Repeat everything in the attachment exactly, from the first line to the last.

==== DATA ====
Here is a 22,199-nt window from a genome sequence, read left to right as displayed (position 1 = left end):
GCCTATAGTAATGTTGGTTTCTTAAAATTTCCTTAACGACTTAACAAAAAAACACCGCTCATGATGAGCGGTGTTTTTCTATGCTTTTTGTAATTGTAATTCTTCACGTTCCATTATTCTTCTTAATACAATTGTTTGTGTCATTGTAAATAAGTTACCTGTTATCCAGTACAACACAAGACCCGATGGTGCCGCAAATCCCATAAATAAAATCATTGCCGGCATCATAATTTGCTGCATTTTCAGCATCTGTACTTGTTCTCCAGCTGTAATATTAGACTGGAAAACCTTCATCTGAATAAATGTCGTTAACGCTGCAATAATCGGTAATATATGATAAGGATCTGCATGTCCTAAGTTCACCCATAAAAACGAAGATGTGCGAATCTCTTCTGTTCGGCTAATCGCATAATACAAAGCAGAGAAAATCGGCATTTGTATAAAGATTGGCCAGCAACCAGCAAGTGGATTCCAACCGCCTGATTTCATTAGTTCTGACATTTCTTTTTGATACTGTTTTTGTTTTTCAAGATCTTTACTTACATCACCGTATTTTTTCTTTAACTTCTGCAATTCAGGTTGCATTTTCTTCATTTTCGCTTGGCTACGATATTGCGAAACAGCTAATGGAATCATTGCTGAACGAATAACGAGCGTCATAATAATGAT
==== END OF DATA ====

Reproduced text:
Here is a 22,199-nt window from a genome sequence, read left to right as displayed (position 1 = left end):
GCCTATAGTAATGTTGGTTTCTTAAAATTTCCTTAACGACTTAACAAAAAAACACCGCTCATGATGAGCGGTGTTTTTCTATGCTTTTTGTAATTGTAATTCTTCACGTTCCATTATTCTTCTTAATACAATTGTTTGTGTCATTGTAAATAAGTTACCTGTTATCCAGTACAACACAAGACCCGATGGTGCCGCAAATCCCATAAATAAAATCATTGCCGGCATCATAATTTGCTGCATTTTCAGCATCTGTACTTGTTCTCCAGCTGTAATATTAGACTGGAAAACCTTCATCTGAATAAATGTCGTTAACGCTGCAATAATCGGTAATATATGATAAGGATCTGCATGTCCTAAGTTCACCCATAAAAACGAAGATGTGCGAATCTCTTCTGTTCGGCTAATCGCATAATACAAAGCAGAGAAAATCGGCATTTGTATAAAGATTGGCCAGCAACCAGCAAGTGGATTCCAACCGCCTGATTTCATTAGTTCTGACATTTCTTTTTGATACTGTTTTTGTTTTTCAAGATCTTTACTTACATCACCGTATTTTTTCTTTAACTTCTGCAATTCAGGTTGCATTTTCTTCATTTTCGCTTGGCTACGATATTGCGAAACAGCTAATGGAATCATTGCTGAACGAATAACGAGCGTCATAATAATGAT